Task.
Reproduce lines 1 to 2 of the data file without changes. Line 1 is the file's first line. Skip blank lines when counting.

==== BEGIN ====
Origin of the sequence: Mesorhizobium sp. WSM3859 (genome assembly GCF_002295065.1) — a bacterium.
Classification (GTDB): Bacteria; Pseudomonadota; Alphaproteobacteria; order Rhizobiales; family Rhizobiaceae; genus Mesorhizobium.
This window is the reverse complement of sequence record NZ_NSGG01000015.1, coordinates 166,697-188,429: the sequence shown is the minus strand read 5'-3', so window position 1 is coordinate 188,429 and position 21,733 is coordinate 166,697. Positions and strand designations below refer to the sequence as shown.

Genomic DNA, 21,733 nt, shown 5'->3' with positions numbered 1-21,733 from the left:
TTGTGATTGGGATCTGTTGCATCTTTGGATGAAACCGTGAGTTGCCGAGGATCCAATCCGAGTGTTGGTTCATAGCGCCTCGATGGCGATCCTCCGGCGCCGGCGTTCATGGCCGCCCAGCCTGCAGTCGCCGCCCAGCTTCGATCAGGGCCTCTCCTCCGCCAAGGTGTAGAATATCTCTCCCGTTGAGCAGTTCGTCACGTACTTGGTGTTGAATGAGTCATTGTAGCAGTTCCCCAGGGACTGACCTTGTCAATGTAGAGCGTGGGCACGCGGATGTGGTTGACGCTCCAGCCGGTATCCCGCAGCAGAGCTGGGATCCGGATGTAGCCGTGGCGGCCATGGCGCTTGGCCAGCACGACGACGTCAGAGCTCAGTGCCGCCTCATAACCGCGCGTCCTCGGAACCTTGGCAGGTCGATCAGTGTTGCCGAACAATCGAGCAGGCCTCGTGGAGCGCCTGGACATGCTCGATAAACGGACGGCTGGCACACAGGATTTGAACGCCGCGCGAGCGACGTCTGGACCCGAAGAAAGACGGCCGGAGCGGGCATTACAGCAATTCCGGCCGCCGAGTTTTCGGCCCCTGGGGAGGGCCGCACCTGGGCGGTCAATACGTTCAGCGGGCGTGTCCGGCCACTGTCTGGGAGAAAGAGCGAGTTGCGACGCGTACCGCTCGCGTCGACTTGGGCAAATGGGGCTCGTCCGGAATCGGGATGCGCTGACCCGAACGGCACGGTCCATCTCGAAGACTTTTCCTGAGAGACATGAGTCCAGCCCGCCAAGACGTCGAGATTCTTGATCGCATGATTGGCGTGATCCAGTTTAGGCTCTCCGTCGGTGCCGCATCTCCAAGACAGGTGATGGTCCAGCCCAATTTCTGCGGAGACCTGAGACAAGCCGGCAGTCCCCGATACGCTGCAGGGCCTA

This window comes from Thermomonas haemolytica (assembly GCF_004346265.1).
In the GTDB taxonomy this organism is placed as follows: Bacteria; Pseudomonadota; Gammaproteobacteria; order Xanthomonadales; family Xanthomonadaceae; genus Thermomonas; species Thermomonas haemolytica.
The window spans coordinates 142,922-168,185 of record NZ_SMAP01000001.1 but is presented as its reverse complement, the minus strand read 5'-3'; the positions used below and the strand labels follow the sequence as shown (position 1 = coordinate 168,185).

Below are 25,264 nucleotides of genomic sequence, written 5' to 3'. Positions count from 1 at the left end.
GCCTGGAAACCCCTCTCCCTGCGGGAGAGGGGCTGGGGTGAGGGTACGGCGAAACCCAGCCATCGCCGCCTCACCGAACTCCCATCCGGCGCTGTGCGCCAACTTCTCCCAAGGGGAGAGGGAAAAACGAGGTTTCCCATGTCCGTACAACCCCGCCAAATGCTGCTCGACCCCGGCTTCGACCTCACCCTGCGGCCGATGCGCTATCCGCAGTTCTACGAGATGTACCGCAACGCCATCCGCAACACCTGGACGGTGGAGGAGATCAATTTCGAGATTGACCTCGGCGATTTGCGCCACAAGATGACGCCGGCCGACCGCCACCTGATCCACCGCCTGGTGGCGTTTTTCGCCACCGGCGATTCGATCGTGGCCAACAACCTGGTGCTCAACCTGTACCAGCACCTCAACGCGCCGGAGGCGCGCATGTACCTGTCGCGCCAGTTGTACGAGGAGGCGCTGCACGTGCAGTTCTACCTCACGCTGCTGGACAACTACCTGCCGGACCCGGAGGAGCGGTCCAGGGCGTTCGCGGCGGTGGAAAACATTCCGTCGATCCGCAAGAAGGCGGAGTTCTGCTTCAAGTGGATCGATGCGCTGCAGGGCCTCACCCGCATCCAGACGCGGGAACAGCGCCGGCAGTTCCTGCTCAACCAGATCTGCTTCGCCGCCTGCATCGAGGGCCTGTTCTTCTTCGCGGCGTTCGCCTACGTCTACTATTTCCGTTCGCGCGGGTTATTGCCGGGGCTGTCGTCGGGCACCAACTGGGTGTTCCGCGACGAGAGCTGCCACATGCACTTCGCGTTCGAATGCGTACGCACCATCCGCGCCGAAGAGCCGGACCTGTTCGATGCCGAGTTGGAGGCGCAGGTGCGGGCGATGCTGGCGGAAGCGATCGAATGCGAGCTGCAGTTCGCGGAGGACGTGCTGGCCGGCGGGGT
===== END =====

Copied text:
Origin of the sequence: Mesorhizobium sp. WSM3859 (genome assembly GCF_002295065.1) — a bacterium.
Classification (GTDB): Bacteria; Pseudomonadota; Alphaproteobacteria; order Rhizobiales; family Rhizobiaceae; genus Mesorhizobium.